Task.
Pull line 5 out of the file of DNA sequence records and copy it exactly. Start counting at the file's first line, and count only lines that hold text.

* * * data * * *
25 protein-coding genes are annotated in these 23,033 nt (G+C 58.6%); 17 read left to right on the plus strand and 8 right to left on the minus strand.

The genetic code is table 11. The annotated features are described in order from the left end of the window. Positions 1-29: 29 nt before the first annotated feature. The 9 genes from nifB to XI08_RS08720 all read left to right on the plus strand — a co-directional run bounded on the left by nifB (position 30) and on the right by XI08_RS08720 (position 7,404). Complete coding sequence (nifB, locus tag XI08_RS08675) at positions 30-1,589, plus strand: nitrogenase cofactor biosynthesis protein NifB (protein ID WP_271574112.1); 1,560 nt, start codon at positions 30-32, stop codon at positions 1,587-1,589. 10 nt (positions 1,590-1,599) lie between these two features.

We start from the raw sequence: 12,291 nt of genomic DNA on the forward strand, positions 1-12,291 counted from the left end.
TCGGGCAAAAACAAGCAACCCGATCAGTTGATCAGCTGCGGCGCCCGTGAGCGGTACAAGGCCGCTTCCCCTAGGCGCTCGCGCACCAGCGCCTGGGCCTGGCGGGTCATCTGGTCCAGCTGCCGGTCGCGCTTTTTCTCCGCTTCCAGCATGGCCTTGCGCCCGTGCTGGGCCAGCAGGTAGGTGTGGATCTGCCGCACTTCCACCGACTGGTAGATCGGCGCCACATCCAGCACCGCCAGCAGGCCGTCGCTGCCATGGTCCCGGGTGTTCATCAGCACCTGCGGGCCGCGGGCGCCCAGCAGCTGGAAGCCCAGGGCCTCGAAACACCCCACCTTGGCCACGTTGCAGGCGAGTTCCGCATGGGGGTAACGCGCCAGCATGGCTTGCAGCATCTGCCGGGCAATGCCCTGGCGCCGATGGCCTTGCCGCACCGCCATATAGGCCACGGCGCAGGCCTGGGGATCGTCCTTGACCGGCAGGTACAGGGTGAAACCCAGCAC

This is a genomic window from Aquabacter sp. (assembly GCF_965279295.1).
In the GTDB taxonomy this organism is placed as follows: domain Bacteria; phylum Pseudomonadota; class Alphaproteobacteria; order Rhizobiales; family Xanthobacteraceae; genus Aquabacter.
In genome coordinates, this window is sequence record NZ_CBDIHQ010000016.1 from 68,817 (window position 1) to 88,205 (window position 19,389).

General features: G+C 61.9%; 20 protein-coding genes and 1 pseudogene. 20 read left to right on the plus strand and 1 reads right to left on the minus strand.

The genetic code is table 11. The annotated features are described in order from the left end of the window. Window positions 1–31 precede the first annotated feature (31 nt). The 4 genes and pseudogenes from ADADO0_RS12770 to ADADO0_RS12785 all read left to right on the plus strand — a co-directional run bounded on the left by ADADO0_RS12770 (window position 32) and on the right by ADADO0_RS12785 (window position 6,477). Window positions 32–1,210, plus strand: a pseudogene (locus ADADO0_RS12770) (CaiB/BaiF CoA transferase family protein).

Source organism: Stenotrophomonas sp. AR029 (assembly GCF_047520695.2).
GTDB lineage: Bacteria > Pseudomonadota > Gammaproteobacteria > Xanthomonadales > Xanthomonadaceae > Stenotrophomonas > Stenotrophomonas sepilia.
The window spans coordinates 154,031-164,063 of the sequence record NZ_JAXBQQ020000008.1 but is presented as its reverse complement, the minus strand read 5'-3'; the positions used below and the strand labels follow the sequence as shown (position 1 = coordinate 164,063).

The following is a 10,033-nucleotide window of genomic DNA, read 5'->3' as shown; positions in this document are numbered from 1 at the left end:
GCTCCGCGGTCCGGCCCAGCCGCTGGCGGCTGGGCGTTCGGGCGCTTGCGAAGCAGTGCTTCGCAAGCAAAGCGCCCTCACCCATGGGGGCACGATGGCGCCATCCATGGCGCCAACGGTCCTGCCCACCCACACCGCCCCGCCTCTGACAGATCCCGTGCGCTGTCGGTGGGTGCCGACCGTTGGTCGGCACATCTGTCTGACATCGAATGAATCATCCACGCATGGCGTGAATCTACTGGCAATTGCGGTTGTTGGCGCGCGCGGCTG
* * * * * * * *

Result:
This is a genomic window from Aquabacter sp. (assembly GCF_965279295.1).